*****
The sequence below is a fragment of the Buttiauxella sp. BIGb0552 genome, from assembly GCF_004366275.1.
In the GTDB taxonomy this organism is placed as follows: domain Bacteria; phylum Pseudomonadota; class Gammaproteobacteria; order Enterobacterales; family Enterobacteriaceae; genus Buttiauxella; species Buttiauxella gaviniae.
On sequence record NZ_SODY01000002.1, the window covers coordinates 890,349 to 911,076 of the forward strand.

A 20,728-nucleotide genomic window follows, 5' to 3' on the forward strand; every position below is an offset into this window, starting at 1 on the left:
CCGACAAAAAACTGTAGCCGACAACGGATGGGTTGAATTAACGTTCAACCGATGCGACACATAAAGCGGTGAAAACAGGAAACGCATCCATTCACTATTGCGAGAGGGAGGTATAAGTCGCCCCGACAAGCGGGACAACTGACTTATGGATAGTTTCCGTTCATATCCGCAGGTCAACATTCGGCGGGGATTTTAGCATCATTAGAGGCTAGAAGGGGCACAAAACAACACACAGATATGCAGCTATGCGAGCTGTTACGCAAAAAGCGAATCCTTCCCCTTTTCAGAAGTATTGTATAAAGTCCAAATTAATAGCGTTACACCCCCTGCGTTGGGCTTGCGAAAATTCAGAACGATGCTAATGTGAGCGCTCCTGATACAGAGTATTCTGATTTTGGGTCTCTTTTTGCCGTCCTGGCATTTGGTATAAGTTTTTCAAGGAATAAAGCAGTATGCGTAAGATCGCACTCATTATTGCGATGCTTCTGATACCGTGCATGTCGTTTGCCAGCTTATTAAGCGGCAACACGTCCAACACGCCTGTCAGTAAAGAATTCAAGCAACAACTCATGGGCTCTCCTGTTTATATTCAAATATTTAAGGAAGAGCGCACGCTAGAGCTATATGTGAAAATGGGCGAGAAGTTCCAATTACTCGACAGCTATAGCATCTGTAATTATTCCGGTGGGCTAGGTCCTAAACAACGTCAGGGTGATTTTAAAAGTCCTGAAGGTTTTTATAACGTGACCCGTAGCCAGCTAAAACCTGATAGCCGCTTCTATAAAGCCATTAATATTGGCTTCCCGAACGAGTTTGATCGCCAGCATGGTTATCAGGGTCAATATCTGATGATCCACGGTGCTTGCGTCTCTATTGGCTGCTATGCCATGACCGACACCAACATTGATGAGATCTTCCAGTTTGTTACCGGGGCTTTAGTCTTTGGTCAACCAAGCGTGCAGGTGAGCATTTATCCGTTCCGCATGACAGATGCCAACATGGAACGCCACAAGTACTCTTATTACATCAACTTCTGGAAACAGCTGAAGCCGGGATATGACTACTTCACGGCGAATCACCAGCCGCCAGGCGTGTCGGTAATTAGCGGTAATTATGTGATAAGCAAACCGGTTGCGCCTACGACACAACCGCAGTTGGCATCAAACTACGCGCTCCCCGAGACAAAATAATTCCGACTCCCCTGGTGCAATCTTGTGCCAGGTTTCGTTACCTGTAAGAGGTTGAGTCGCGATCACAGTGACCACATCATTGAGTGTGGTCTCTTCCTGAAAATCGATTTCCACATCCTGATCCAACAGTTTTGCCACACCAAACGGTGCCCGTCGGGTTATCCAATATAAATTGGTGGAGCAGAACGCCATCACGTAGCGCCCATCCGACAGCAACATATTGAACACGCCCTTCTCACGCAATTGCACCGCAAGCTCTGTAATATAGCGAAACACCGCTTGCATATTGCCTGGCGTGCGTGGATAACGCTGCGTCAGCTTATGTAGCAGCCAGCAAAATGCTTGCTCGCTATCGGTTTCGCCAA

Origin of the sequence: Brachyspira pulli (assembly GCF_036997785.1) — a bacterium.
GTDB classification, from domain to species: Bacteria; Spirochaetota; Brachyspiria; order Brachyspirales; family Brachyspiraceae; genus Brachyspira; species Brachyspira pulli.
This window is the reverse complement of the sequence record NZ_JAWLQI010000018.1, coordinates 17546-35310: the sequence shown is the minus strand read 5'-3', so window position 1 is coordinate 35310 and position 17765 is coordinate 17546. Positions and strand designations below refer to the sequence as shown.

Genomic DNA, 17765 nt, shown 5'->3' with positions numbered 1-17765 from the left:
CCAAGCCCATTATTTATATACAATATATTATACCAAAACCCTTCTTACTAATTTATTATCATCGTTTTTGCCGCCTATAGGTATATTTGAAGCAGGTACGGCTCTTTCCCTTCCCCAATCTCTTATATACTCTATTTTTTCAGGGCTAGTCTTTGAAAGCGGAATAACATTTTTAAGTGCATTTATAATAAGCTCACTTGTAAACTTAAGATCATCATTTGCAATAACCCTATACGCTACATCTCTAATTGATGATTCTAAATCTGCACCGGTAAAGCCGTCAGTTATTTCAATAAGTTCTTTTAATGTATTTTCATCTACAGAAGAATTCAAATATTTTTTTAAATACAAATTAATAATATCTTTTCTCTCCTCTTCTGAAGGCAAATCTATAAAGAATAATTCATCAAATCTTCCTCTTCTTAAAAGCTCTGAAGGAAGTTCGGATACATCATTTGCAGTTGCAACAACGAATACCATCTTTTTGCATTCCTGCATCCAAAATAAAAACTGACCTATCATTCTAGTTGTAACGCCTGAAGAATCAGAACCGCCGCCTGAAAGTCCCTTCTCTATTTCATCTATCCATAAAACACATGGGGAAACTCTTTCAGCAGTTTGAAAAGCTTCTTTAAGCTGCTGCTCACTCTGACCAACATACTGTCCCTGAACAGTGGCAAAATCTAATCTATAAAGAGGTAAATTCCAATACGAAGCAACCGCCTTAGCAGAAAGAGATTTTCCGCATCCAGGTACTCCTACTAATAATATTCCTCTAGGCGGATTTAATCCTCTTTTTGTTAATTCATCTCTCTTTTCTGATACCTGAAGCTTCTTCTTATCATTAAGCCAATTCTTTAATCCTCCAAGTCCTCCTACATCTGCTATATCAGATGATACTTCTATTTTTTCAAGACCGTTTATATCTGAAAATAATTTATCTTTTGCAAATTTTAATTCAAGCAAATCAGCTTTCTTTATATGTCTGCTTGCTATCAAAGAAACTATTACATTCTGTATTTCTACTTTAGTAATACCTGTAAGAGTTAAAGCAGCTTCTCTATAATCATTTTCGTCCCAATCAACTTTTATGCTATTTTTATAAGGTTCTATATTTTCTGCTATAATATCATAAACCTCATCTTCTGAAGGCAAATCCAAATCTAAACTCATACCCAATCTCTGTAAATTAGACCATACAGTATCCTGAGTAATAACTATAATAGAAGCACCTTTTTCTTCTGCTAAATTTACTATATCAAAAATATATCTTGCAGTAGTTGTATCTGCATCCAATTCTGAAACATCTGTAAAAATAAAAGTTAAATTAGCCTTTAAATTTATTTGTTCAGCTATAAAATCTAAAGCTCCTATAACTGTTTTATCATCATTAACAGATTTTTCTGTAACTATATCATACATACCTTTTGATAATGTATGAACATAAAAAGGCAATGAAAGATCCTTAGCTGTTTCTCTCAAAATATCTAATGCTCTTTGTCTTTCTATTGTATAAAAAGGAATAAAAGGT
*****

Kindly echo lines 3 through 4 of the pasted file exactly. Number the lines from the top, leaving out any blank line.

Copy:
On sequence record NZ_SODY01000002.1, the window covers coordinates 890,349 to 911,076 of the forward strand.

A 20,728-nucleotide genomic window follows, 5' to 3' on the forward strand; every position below is an offset into this window, starting at 1 on the left: